First released back in 2004/2005, BBE Music’s ‘Virgin Ubiquity’ compilations of previously unreleased Roy Ayers cuts have become sought after collector’s items in their own right. At the time of their initial release it was somewhat mystifying that these lost recordings had evaded release for so long. At a time when CD deluxe editions were, if you’ll pardon the pun, ubiquitous, it was something of a marvel that such a large volume of cuts from Ayers’ most productive period had remained hidden for such a time.
Curated by BBE label boss Pete Adarkwah from Roy’s original tapes, the recordings featured on the two compilations date from 1976 to 1981, a period which begins with ‘Everybody Loves the Sunshine’ (Ayers’ most sampled track with over 140 documented samples and counting) and closes with Roy’s production of Sylvia Striplin’s ‘You Can’t Turn Me Away’ (another oft-sampled cut which found favour with Junior M.A.F.I.A., Erykah Badu and more than 20 others).
In between those two heavily sampled landmarks sit many of Ayers’ most recognisable cuts and productions, including ‘Running Away’ and RAMP’s ‘Daylight’ (both sampled by A Tribe Called Quest) and ‘Searching’ (sampled by Pete Rock & C.L. Smooth and Ed O.G. & Da Bulldogs among others).
The tracks on this compilation evoke that golden period but comprise entirely previously unreleased tracks. Some are previously unheard versions of songs which did see a full release (an alternative recording of 1975’s ‘Mystic Voyage’ for example), whilst others offer hints of better known material recorded at the time. Most, however, are entirely new (old) cuts: full tracks, largely with vocals that neither sound like demos nor cast offs.
Those reading the albums liner notes will see no shortage of familiar names among the Ubiquity personnel who appear on these archive recordings. Heavily sampled funky drummer Bernard Purdie and Edwin Birdsong (an artist whose solo material has been sampled by Daft Punk and De La Soul among others) are just two examples from this all star line up.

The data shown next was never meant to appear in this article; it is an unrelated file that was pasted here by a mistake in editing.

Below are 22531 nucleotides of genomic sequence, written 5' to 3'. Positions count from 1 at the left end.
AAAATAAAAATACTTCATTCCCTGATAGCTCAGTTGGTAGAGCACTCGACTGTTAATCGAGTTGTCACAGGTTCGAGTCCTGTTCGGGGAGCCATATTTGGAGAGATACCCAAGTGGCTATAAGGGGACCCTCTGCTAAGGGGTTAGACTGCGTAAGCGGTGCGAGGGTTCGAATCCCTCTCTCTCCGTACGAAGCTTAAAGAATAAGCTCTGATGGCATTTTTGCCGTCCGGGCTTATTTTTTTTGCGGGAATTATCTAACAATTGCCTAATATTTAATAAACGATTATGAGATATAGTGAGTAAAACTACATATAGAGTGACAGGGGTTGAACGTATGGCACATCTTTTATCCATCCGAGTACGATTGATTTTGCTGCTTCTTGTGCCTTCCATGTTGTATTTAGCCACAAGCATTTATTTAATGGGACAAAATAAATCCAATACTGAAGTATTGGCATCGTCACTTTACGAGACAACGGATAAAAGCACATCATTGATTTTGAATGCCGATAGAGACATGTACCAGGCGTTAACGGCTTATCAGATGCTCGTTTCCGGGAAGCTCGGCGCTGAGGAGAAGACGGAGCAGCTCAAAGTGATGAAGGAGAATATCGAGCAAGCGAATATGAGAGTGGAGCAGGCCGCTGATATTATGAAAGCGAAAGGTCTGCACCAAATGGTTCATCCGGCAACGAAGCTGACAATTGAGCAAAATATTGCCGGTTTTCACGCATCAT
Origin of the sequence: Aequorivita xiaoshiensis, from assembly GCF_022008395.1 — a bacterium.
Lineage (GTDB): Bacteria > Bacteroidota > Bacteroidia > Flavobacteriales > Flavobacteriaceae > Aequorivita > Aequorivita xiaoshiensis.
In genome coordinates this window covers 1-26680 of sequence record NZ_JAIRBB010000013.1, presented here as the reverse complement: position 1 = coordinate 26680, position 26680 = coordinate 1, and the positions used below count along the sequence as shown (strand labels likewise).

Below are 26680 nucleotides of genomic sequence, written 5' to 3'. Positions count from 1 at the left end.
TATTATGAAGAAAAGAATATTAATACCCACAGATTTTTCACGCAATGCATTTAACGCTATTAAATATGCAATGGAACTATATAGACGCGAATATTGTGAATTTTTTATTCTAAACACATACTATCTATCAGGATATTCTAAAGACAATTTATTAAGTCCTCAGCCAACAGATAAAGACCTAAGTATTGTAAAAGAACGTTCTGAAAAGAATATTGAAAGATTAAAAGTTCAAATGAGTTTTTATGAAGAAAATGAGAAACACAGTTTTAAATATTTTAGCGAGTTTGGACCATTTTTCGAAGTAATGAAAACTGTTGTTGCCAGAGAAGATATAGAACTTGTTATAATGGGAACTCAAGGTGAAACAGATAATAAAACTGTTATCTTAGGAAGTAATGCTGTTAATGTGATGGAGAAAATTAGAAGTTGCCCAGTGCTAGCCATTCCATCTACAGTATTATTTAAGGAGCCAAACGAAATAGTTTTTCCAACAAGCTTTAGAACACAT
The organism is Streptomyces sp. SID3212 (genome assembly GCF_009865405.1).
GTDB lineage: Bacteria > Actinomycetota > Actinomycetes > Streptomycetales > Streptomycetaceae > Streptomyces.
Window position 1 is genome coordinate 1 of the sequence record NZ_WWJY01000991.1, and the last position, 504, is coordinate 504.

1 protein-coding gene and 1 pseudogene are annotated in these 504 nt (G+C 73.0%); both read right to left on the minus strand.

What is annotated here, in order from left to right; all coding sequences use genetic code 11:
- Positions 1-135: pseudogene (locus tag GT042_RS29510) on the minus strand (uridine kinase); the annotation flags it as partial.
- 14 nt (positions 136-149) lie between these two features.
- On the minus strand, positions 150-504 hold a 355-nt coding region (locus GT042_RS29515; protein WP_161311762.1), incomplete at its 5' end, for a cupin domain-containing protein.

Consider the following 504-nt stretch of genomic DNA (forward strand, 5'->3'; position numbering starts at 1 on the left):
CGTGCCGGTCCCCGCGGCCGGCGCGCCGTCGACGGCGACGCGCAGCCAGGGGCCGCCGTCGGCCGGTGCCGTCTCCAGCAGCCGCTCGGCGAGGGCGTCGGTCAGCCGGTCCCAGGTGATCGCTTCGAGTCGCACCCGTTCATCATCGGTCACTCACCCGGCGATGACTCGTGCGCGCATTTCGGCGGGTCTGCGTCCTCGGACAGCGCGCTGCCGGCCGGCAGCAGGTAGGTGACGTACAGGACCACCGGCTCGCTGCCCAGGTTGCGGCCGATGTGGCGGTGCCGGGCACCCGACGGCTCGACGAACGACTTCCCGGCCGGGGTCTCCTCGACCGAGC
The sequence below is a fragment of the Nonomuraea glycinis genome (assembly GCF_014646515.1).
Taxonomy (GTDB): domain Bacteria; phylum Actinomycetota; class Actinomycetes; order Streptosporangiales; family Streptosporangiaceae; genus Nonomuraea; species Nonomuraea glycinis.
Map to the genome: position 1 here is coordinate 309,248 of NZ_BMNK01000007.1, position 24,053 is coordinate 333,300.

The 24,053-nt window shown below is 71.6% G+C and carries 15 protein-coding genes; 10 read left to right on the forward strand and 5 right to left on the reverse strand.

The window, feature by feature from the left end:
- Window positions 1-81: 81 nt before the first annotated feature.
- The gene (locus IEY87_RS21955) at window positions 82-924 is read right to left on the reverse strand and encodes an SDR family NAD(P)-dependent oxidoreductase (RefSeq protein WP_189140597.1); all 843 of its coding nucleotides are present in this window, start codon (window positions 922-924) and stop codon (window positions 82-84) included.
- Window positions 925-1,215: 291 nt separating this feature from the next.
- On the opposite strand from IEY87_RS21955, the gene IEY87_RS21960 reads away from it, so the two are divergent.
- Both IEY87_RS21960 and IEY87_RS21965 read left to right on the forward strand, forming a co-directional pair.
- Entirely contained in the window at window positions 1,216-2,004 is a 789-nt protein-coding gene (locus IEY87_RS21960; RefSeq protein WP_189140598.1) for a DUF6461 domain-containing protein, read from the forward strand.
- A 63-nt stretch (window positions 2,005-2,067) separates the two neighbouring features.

There is enough material across both volumes of ‘Virgin Ubiquity’ for 3 or 4 self-contained albums alone, so these recordings come from what is arguably the peak of Ayers’ recording career. Ayers himself says “at that time I was writing 30 to 40 songs per day-I was on a magnificent roll. It’s amazing, all these records that I never got round to releasing.”
Ayers also recgnises the manner in which Hip Hop was established new interest in this archive material and his back catalogue generally: “People love that old analog sound. Something aboutthat period of time turns people on. I suppose the sound is the reason why a lot of the Hip-Hoppers sample me, too.”
COMPETITION: BBE Music are offering 5 lucky readers the chance to win a pair these fantastic compilations on vinyl! To be in with a chance of winning, all you need to do is answer the following question:
“Roy Ayers’ ‘1977 track ‘Running Away’ was sampled in which classic track by A Tribe Called Quest?” [Clue: The answer can be found on WhoSampled!]
Email your answers to firstname.lastname@example.org with ‘Roy Ayers Competition’ in the subject heading. Entries must be received no later than 5pm (GMT) on 5th February 2020. Winners will be randomly selected from the correct answers and notified by email.